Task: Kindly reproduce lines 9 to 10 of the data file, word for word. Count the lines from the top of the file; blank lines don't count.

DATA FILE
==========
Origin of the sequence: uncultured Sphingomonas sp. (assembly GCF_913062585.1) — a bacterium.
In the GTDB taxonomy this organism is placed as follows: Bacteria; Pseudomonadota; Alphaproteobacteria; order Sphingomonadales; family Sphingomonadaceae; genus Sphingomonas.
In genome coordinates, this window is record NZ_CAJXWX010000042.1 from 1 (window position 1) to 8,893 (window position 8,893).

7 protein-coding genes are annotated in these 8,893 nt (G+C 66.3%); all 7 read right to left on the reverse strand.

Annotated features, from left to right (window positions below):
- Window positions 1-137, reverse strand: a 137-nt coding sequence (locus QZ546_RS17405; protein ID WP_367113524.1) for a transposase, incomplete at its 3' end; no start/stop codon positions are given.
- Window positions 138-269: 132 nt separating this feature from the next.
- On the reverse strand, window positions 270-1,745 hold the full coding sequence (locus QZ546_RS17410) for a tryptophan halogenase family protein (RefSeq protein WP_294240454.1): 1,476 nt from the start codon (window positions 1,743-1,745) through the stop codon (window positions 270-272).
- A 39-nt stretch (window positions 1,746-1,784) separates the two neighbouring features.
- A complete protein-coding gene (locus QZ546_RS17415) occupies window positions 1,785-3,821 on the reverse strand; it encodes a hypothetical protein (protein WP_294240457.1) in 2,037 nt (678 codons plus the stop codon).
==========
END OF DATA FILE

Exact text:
- A 39-nt stretch (window positions 1,746-1,784) separates the two neighbouring features.
- A complete protein-coding gene (locus QZ546_RS17415) occupies window positions 1,785-3,821 on the reverse strand; it encodes a hypothetical protein (protein WP_294240457.1) in 2,037 nt (678 codons plus the stop codon).